Search

Cells Causing Tumours in Tuberous Sclerosis Complex: A Medical Mystery Solved

Tuberous Sclerosis Complex (TSC) is a rare genetic disease that can cause a wide range of signs and symptoms that are associated with the formation of benign, non-cancerous, tumours around the body (DiMario Jr., 2019). These tumours often affect the skin, brain, eyes, heart, kidney, and the lungs, but may also appear in other areas (DiMario Jr., 2019). These tumours do not typically become cancerous or spread to other parts of the body. However, these growths may significantly affect the organ system and may cause severe or life-threatening complications (DiMario Jr., 2019). Until about a month ago, researchers were eagerly searching for a means of identifying the cause of these growths in order to prevent their occurrence and find a cure for people with this rare disease.


On July 6, 2022 it was announced that a group of researchers in Canada at The Ottawa Hospital had identified the cells that cause tumours in patients with TSC (Pietrobon et al., 2022). The research group, led by Dr. William (Bill) Standford, genetically engineered kidney organoids grown from human tissue, and were thereby able to identify the cells which cause tumours in TSC (Pietrobon et al., 2022). Dr. Standford and his research team has long had an interest in the modeling and therapeutic development for both TSC and rare lung tumour lymphangioleiomyomatosis (The Ottawa Hospital, 2022). As a senior scientist in the Regenerative Medicine Program at Ottawa Hospital Research Institute and the Canadian Research Chair at Interactive Stem Cell Biology, Bill has long sought to provide treatment options for patients with these types of rare diseases (The Ottawa Hospital, 2022). Through the identification of the cells that cause these tumours, researchers at this Canadian hospital hope to be able to inspire treatment for patients with TSC.


Importantly, TSC is caused by a mutation in the TSC1 or TSC2 gene (DiMario Jr., 2019). However, unlike many rare diseases, patients often experience these mutations spontaneously early in their life and they are often not inherited from families, thereby making this disease very difficult to study (DiMario Jr., 2019). Yet, 60% to 80% of patients with TSC develop tumours in their kidneys which reduces the functionality of the kidneys and at times can cause life-threatening bleeding (DiMario Jr., 2019). Further, kidney disease is the lead cause of death in patients with TSC (DiMario Jr., 2019). Therefore, this ground-breaking solution can have significant implications on the quality and length of life of patients with TSC.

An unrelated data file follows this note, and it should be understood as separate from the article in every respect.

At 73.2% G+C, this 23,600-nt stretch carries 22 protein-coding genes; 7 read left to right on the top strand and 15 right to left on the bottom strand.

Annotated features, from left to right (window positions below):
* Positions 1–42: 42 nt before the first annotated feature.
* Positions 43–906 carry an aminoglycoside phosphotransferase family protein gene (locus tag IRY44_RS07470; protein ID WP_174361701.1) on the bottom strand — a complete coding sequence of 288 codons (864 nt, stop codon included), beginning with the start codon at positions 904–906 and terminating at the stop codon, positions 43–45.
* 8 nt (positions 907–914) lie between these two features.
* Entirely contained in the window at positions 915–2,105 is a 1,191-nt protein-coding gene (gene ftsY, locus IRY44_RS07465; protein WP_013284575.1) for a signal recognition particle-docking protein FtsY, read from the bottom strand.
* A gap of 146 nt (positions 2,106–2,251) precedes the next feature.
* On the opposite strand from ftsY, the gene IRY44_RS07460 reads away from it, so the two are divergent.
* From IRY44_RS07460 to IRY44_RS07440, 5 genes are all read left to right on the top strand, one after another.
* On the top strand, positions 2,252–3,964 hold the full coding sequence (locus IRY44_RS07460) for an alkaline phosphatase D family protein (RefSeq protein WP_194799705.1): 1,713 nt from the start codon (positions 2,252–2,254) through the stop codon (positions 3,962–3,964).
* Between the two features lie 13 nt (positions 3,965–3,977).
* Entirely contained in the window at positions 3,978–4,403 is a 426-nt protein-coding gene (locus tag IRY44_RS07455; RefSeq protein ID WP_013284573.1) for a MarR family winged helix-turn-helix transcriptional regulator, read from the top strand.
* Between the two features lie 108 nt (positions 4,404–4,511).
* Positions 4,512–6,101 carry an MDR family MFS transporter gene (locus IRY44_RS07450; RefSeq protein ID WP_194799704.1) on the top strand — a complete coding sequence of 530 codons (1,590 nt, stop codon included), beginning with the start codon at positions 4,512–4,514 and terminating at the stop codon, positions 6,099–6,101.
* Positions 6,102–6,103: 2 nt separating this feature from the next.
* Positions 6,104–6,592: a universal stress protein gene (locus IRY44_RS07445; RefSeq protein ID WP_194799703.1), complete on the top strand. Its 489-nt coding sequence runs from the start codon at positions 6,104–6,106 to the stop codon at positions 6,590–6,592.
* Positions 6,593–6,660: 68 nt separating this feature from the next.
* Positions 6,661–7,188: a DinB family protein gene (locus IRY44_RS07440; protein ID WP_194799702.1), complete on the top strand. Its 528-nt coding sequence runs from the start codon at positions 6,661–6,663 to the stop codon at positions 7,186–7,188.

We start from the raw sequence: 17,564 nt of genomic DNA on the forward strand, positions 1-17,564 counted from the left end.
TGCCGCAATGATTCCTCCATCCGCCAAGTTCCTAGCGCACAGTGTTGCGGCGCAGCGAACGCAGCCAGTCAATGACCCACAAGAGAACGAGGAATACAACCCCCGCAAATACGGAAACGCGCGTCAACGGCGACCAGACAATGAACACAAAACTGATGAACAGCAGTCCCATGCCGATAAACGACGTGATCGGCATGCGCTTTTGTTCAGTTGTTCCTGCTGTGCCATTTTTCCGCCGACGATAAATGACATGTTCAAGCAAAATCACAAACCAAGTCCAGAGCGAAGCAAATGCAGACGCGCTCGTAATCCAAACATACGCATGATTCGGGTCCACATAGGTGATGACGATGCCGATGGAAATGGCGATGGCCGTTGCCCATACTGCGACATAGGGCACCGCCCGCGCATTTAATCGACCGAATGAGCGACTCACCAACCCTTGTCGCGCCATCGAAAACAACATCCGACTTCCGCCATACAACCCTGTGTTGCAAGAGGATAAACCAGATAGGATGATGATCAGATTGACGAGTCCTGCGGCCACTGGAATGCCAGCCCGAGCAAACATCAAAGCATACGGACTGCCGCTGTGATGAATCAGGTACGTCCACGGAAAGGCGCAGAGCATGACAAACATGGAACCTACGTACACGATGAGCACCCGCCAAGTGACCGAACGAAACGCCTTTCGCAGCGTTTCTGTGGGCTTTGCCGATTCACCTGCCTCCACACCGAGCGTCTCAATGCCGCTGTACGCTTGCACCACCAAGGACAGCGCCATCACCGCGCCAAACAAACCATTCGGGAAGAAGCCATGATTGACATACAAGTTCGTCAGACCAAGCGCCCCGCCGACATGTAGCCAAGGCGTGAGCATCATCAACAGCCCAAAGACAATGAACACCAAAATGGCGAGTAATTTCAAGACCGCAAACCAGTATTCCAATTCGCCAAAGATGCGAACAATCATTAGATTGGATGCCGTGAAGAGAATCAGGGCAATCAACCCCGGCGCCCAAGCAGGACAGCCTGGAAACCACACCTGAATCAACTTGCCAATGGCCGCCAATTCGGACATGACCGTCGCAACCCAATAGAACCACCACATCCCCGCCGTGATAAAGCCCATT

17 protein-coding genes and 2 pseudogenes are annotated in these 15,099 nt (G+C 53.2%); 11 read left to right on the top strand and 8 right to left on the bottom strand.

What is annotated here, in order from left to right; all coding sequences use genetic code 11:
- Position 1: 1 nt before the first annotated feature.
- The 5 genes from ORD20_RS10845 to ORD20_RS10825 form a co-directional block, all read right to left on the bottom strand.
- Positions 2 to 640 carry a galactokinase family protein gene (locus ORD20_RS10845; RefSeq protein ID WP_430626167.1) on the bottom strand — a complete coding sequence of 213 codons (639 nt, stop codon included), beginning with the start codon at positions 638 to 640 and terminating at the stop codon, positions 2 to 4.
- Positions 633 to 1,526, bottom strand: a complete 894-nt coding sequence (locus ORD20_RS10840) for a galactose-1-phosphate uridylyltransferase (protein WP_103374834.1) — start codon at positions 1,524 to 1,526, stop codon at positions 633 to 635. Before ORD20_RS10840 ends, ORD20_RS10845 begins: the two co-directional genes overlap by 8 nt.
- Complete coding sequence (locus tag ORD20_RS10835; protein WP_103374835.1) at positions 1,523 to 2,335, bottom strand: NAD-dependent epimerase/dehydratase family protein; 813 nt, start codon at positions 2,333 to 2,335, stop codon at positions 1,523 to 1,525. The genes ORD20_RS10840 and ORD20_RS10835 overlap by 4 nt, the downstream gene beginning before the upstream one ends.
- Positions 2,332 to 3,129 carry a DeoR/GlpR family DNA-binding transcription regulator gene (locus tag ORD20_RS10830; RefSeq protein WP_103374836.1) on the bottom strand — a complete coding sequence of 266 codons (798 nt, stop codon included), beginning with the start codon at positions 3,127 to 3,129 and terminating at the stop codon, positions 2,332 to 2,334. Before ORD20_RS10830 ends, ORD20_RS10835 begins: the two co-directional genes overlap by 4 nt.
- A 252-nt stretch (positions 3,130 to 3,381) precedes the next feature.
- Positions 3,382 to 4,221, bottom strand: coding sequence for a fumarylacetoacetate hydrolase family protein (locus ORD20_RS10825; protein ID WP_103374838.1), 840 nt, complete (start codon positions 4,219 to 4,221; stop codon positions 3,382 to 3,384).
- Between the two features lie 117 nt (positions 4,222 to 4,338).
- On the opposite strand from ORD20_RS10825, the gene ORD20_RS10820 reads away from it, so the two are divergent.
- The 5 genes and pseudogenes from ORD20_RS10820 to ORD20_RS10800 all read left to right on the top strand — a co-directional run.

However, like many important developments in treatments for rare diseases, many members of the rare disease community are now left wondering what might happen with these research findings. If these findings are adopted by a private pharmaceutical company which then is able to develop a drug to prevent the occurrence of these tumours, governments all around the world are likely going to be forced to pay extortionate prices to treat patients, as has become more common in the rare disease pharmaceutical industry. Yet, on the flip side, in Canada, time and time again the rare disease community has seen that public funding is not available and the resources are not provided for the development of such treatments in the public sphere. As such, patients are left wondering whether they will ever be given access to a treatment that could be developed based on these findings, and if so, how long could development and approval take.


With so many questions left unanswered, it is cases such as these that emphasise the importance of social pharmaceutical innovation in which novel partnerships are developed to address the needs of patients with rare diseases and unmet medical needs.



 

References


DiMario Jr., F. J. (2019, January 20). Tuberous Sclerosis - NORD. National Organization for Rare Disorders. Retrieved August 4, 2022, from https://rarediseases.org/rare-diseases/tuberous-sclerosis/


The Ottawa Hospital. (2022, January 1). William Stanford. Researcher Profiles. Retrieved August 4, 2022, from https://www.ohri.ca//profile/wstanford


Pietrobon, A., Yockell-Lelièvre, J., Flood, T. A., & Stanford, W. L. (2022). Renal organoid modeling of tuberous sclerosis complex reveals lesion features arise from diverse developmental processes. Cell Reports, 40(1), 1-23. 10.1016/j.celrep.2022.111048


Photo credit: Pawel Czerwinski (2020). Water droplets like cells [Image]. https://unsplash.com/photos/SOHqP5gmvFU


 

Written by: Shir Grunebaum MSc

2 views0 comments